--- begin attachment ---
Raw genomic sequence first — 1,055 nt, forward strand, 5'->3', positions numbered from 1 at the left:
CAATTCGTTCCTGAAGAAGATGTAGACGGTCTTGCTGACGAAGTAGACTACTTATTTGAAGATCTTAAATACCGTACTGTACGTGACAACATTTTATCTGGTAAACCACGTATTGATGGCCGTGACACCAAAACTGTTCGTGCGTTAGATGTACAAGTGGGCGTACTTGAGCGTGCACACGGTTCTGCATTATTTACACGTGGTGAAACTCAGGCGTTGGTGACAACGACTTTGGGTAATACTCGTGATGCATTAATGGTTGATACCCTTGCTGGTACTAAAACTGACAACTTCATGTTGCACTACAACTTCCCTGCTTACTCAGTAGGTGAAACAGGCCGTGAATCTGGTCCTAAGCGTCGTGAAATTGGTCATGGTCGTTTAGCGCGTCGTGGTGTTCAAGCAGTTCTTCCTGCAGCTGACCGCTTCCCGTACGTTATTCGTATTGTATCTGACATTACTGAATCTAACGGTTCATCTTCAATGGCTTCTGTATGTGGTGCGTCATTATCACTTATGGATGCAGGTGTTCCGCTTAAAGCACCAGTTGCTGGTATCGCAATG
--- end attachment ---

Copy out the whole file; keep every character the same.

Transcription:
Raw genomic sequence first — 1,055 nt, forward strand, 5'->3', positions numbered from 1 at the left:
CAATTCGTTCCTGAAGAAGATGTAGACGGTCTTGCTGACGAAGTAGACTACTTATTTGAAGATCTTAAATACCGTACTGTACGTGACAACATTTTATCTGGTAAACCACGTATTGATGGCCGTGACACCAAAACTGTTCGTGCGTTAGATGTACAAGTGGGCGTACTTGAGCGTGCACACGGTTCTGCATTATTTACACGTGGTGAAACTCAGGCGTTGGTGACAACGACTTTGGGTAATACTCGTGATGCATTAATGGTTGATACCCTTGCTGGTACTAAAACTGACAACTTCATGTTGCACTACAACTTCCCTGCTTACTCAGTAGGTGAAACAGGCCGTGAATCTGGTCCTAAGCGTCGTGAAATTGGTCATGGTCGTTTAGCGCGTCGTGGTGTTCAAGCAGTTCTTCCTGCAGCTGACCGCTTCCCGTACGTTATTCGTATTGTATCTGACATTACTGAATCTAACGGTTCATCTTCAATGGCTTCTGTATGTGGTGCGTCATTATCACTTATGGATGCAGGTGTTCCGCTTAAAGCACCAGTTGCTGGTATCGCAATG